I'm searching for PDB code examples for "healthy proteins" and misfolded ones, so I can compare the 3D structure. I'd prefer pairs of a "protein misfolding disease", but could be any. Can I find such a list or how should I search for the particular codes? I'm particularly interested in ones that also cointain SS-bonds.
5E83 sickle cell anaemia.
All details for comparison to wildtype rbc are found in,
Oksenberg, D., Dufu, K., Patel, M.P., Chuang, C., Li, Z., Xu, Q., Silva-Garcia, A., Zhou, C., Hutchaleelaha, A., Patskovska, L., Patskovsky, Y., Almo, S.C., Sinha, U., Metcalf, B.W., Archer, D.R. GBT440 increases haemoglobin oxygen affinity, reduces sickling and prolongs RBC half-life in a murine model of sickle cell disease. (2016) Br.J.Haematol. 175: 141-153
Searching "misfolded" on the RCSB PDB turns up 64 hits. Most of these won't be relevant, but there are some interesting entries on tumor associated EGFR and misolded RNA.
In order to experimentally obtain a structure of a protein it generally has to be in a stable conformation, i.e. at low energy. Being soluble also helps. This usually corresponds to the "healthy" form, as misfolding would lead to aggregation.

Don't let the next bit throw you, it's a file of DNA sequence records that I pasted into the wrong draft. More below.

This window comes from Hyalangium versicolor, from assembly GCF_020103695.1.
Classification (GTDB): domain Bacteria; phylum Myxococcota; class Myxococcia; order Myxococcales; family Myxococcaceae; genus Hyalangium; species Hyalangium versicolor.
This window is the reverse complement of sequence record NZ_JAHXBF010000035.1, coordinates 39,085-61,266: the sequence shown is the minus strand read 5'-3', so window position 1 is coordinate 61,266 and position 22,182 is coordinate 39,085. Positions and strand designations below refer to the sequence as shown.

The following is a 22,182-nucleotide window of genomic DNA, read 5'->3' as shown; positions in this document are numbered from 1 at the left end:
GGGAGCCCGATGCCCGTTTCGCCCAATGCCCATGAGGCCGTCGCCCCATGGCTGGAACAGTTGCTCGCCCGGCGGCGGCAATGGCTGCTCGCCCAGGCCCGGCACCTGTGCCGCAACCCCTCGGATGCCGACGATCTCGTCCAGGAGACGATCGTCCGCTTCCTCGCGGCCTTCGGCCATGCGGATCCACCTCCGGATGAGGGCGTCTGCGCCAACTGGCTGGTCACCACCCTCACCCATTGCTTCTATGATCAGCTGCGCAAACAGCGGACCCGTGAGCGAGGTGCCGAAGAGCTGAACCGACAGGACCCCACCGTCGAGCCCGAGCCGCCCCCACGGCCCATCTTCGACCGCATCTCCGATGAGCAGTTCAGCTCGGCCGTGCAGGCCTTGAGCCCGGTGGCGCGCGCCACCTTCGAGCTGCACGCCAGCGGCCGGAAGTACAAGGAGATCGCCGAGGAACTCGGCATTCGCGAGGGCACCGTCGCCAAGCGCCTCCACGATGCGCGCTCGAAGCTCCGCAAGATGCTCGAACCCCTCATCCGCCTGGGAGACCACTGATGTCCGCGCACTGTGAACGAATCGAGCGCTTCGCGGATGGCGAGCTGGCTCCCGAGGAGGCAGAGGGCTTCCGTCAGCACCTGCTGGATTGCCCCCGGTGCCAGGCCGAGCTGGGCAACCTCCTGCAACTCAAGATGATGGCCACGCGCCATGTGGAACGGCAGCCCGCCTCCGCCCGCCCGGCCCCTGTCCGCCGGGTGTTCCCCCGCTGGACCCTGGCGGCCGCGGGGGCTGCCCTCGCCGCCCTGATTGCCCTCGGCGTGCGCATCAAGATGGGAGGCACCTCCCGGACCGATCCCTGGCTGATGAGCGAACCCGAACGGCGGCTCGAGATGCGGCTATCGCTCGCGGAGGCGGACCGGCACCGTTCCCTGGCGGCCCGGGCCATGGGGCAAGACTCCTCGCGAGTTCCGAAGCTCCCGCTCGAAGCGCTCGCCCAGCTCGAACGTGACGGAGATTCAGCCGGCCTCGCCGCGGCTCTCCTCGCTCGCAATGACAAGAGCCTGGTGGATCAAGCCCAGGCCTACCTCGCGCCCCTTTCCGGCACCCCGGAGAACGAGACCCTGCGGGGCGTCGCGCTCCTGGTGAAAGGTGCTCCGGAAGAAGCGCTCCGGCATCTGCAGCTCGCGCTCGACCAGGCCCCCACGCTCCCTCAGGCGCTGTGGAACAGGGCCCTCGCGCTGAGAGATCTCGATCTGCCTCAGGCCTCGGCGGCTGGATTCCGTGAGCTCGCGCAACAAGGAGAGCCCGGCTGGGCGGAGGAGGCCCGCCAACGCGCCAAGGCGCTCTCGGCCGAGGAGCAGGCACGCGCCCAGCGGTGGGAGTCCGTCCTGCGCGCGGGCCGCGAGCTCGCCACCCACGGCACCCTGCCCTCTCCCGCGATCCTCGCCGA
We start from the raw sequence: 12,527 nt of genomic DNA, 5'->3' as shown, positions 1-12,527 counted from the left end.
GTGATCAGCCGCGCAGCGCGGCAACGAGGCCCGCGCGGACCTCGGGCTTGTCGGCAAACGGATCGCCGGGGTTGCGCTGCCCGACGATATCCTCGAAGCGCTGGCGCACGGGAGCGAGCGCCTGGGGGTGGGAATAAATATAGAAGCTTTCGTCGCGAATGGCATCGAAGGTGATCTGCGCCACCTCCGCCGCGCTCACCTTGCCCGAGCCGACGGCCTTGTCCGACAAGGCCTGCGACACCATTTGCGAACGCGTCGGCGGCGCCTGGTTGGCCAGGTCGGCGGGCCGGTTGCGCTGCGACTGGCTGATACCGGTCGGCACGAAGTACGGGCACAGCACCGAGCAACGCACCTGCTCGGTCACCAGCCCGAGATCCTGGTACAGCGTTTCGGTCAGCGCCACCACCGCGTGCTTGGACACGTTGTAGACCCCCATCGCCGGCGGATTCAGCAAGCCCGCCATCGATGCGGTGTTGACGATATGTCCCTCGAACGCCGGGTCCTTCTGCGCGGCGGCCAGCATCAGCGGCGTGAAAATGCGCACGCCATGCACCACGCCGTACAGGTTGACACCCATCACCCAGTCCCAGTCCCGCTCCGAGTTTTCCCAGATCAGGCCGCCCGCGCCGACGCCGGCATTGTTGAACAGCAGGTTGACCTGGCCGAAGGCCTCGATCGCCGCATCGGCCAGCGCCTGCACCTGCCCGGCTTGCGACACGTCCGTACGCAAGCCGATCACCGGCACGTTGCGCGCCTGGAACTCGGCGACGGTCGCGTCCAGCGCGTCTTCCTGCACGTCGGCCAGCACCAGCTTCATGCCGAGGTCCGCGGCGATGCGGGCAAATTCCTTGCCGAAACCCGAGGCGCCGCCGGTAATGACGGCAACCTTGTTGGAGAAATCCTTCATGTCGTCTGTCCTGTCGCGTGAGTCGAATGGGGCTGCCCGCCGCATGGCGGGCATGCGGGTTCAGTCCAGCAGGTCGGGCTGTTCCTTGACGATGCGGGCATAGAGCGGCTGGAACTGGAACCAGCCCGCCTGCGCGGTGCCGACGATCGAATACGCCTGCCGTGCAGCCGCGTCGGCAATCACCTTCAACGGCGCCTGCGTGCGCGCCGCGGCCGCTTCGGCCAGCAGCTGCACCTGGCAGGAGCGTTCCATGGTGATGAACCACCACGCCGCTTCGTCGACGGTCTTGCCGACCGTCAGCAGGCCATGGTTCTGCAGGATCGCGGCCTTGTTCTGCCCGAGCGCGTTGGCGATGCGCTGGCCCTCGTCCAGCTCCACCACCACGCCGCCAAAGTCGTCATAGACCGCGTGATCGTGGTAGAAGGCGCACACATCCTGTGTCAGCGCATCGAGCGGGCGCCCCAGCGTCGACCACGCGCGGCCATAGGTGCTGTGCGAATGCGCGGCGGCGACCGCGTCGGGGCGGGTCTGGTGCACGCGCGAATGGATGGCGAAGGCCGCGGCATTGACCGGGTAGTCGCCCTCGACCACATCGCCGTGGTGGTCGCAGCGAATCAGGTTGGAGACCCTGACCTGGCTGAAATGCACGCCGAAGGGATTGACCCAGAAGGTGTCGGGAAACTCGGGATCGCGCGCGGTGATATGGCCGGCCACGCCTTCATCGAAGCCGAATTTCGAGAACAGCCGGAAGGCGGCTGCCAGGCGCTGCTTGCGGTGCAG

That said, the structures of certain aggregates have been obtained. For example, see this recent article.
There is also the concept of mutating a protein sequence to fold to a different structure, see for instance here, though I guess you are looking for cases with the exact same sequence.
There are very few real structures of soluble misfolded proteins, for the reasons described by jgreener. An example with a disulfide bond is beta-2-microglobulin, eg PDB entries 2XKS vs 2XKU.
Atomic-resolution structures of amyloid fibrils may be what you're looking for, such as 6GK3 for beta-2-microglobulin amyloid (which has its disulfide intact). A search for "amyloid fibril" at rcsb.org will find many structures. But many amyloid precursor proteins are intrinsically disordered, or are fragments of native proteins.
There's no list that I know of, but here's a recent review: https://www.ncbi.nlm.nih.gov/pubmed/30237470